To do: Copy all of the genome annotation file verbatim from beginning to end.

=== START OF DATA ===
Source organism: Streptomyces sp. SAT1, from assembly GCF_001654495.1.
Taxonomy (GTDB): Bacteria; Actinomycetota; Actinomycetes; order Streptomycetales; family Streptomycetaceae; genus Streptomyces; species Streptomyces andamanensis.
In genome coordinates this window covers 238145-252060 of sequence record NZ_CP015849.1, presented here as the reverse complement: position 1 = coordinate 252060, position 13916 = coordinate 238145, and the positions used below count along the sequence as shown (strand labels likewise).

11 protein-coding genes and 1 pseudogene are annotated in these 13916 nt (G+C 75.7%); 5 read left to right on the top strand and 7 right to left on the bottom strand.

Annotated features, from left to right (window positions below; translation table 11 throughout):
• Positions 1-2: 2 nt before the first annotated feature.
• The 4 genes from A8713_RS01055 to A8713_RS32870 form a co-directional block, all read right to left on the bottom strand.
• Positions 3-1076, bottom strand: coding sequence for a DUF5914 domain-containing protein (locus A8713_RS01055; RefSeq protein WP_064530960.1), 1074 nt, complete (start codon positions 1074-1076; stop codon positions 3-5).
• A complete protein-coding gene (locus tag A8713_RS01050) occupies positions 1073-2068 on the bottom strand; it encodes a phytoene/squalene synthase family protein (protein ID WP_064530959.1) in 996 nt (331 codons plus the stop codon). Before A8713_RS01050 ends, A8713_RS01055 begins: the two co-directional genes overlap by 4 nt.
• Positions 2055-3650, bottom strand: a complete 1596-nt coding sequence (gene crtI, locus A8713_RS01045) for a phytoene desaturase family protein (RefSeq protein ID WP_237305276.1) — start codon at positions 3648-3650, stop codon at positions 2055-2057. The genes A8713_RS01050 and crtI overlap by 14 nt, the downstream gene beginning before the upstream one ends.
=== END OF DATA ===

Source organism: Streptomyces sp. SAT1, from assembly GCF_001654495.1.
Taxonomy (GTDB): Bacteria; Actinomycetota; Actinomycetes; order Streptomycetales; family Streptomycetaceae; genus Streptomyces; species Streptomyces andamanensis.
In genome coordinates this window covers 238145-252060 of sequence record NZ_CP015849.1, presented here as the reverse complement: position 1 = coordinate 252060, position 13916 = coordinate 238145, and the positions used below count along the sequence as shown (strand labels likewise).

11 protein-coding genes and 1 pseudogene are annotated in these 13916 nt (G+C 75.7%); 5 read left to right on the top strand and 7 right to left on the bottom strand.

Annotated features, from left to right (window positions below; translation table 11 throughout):
• Positions 1-2: 2 nt before the first annotated feature.
• The 4 genes from A8713_RS01055 to A8713_RS32870 form a co-directional block, all read right to left on the bottom strand.
• Positions 3-1076, bottom strand: coding sequence for a DUF5914 domain-containing protein (locus A8713_RS01055; RefSeq protein WP_064530960.1), 1074 nt, complete (start codon positions 1074-1076; stop codon positions 3-5).
• A complete protein-coding gene (locus tag A8713_RS01050) occupies positions 1073-2068 on the bottom strand; it encodes a phytoene/squalene synthase family protein (protein ID WP_064530959.1) in 996 nt (331 codons plus the stop codon). Before A8713_RS01050 ends, A8713_RS01055 begins: the two co-directional genes overlap by 4 nt.
• Positions 2055-3650, bottom strand: a complete 1596-nt coding sequence (gene crtI, locus A8713_RS01045) for a phytoene desaturase family protein (RefSeq protein ID WP_237305276.1) — start codon at positions 3648-3650, stop codon at positions 2055-2057. The genes A8713_RS01050 and crtI overlap by 14 nt, the downstream gene beginning before the upstream one ends.